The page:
Pills laced with fentanyl and pushed by drug cartels ‘worst threat’ DEA agent has seen in 25 years

Sign Up For Our FREE Daily eNews!

Jon Delana, inset, during the recent DEA “Operation Engage” presentation for Manchester businesses. Image/Pat Grossmith

MANCHESTER, NH – Drug cartels used New Hampshire as a test market for fentanyl about seven years ago, resulting in an explosion of overdose deaths in the state, according to Jon DeLena, DEA Associate Special Agent in Charge, New England Field Division.

In 2021, the state continues to struggle with the opiate epidemic, although DeLena said the number of deaths has leveled off.  

Now the drug cartels, he said, are at it again but this time they are “coming after all our children,” selling pills that look exactly like Adderal or Xanax but that are packed with methamphetamine and fentanyl.

Last March, drug dealers began selling the fake pills in pairs – one contains fentanyl, the other methamphetamine.   

“If you are buying these drugs on the streets of New Hampshire now, everything we’re seizing today on the streets comes back as being laced with fentanyl or methamphetamine. I’ve never seen an explosion like it.  We went from none to every single day I get notified of another significant seizure,” he said.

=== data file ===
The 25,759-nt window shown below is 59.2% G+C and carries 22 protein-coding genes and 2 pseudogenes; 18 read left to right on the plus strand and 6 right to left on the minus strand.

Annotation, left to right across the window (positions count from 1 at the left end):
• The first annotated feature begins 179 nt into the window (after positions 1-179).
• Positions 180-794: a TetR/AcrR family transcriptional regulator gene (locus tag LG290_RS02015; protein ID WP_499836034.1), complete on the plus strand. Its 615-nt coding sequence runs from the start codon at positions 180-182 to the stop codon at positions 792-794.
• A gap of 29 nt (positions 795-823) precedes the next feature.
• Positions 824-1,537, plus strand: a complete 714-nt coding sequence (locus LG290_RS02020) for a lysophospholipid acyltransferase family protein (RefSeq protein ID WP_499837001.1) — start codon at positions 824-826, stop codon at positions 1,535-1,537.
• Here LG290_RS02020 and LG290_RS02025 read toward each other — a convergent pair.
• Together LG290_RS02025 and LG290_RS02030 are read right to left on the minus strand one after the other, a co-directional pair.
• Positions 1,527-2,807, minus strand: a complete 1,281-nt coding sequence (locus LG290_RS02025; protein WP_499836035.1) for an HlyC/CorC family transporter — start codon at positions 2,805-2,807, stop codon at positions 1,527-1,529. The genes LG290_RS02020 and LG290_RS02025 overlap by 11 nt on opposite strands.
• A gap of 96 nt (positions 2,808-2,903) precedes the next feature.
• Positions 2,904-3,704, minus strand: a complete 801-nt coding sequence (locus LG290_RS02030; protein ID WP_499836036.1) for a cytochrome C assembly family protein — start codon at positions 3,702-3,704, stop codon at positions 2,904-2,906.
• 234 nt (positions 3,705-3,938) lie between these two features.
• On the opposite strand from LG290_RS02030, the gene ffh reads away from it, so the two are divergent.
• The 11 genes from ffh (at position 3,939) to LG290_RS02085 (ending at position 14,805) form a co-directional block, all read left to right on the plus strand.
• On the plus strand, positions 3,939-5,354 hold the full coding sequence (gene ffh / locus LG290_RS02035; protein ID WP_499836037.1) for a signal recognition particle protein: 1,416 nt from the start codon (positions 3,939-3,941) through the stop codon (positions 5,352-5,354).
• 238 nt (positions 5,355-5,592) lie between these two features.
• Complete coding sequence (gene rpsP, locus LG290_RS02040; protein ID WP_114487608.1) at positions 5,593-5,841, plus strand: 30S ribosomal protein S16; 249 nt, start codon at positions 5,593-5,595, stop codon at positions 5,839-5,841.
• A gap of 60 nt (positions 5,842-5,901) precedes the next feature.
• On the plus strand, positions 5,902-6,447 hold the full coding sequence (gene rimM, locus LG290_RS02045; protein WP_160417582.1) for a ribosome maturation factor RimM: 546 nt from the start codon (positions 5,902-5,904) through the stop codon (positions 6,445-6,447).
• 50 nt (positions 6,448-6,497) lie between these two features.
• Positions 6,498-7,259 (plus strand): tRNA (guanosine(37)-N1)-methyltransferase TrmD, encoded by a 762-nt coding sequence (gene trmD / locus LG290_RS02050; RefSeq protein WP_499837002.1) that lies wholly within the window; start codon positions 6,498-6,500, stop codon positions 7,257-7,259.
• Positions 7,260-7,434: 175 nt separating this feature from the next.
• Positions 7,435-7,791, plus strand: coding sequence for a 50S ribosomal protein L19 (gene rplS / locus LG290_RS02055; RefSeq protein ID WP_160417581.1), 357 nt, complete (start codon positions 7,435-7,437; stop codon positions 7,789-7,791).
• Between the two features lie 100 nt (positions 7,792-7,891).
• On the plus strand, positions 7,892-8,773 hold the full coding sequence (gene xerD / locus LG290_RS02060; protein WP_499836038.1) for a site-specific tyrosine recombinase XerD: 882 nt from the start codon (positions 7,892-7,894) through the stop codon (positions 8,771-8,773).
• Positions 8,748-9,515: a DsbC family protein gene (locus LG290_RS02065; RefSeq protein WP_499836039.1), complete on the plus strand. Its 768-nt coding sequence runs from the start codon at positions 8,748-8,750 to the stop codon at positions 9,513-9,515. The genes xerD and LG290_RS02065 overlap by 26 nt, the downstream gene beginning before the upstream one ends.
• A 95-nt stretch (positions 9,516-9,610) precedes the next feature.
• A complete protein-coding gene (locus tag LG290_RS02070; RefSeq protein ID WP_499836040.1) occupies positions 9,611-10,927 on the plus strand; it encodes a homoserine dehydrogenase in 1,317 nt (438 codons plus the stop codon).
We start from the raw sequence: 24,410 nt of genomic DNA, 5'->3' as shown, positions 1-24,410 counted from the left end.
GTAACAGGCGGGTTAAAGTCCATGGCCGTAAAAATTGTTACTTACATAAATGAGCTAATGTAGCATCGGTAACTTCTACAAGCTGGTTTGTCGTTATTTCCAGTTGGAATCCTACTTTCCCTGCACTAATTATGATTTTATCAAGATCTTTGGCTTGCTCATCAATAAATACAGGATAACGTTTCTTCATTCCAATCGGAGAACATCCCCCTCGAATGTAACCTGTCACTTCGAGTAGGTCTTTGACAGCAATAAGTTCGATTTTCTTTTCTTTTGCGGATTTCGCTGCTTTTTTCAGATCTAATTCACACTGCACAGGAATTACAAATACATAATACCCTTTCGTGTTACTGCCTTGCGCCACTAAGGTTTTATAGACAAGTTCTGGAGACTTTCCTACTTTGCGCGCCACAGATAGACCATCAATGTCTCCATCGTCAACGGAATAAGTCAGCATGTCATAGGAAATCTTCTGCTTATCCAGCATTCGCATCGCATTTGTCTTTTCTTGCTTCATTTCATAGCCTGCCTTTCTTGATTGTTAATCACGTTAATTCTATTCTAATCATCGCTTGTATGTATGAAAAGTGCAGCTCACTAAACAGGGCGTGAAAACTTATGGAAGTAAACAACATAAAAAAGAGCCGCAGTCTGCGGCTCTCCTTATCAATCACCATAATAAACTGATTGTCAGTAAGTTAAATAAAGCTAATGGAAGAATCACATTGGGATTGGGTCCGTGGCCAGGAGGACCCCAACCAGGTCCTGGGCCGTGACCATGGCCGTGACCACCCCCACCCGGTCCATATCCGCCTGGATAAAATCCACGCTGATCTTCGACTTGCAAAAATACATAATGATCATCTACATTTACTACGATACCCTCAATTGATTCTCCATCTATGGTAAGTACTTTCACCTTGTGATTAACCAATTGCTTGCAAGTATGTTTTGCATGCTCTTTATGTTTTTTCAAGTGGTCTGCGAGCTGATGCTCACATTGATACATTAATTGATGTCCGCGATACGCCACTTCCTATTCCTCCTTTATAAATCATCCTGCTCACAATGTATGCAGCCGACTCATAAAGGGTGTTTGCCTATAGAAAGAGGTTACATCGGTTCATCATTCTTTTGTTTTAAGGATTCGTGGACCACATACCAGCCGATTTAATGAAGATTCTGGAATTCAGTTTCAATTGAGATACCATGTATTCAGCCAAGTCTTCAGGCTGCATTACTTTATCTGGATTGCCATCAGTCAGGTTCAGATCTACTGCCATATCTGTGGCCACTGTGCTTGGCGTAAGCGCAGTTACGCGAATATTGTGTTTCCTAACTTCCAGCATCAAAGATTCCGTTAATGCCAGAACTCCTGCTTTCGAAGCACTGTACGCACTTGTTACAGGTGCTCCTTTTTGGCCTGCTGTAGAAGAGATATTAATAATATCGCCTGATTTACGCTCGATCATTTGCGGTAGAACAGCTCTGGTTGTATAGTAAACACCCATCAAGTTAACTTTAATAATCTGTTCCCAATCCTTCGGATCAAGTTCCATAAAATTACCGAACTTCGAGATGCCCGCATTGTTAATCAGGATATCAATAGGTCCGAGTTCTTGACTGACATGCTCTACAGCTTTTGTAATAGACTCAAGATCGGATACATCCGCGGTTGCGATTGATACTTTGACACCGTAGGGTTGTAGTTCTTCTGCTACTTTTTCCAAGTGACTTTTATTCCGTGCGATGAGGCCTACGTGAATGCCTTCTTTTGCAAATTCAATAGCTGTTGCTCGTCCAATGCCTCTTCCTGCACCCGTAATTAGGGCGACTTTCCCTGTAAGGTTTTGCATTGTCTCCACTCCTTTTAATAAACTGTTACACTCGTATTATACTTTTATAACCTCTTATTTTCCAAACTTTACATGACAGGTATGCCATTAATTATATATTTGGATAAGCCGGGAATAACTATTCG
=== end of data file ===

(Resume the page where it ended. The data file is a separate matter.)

Once the foreign traffickers began packaging the drugs in pill form, local dealers began doing the same thing, he said. Buyers never know what they are getting.  DeLena said 26 percent of the pills tested contain a lethal dose – one in four pills.  

Last week, DeLena reached out in an online presentation to a group of Manchester business people as part of the DEA’s initiative called “Operation Engage.”  The program calls for the local DEA division to make businesses and others aware of the drug threats to their community.  Manchester is one of 11 cities selected across the country to connect with local police departments, health departments, non-profits, and others to work together to address the opiate epidemic.

DeLena focused his presentation on what “has turned our communities upside down and inside out.”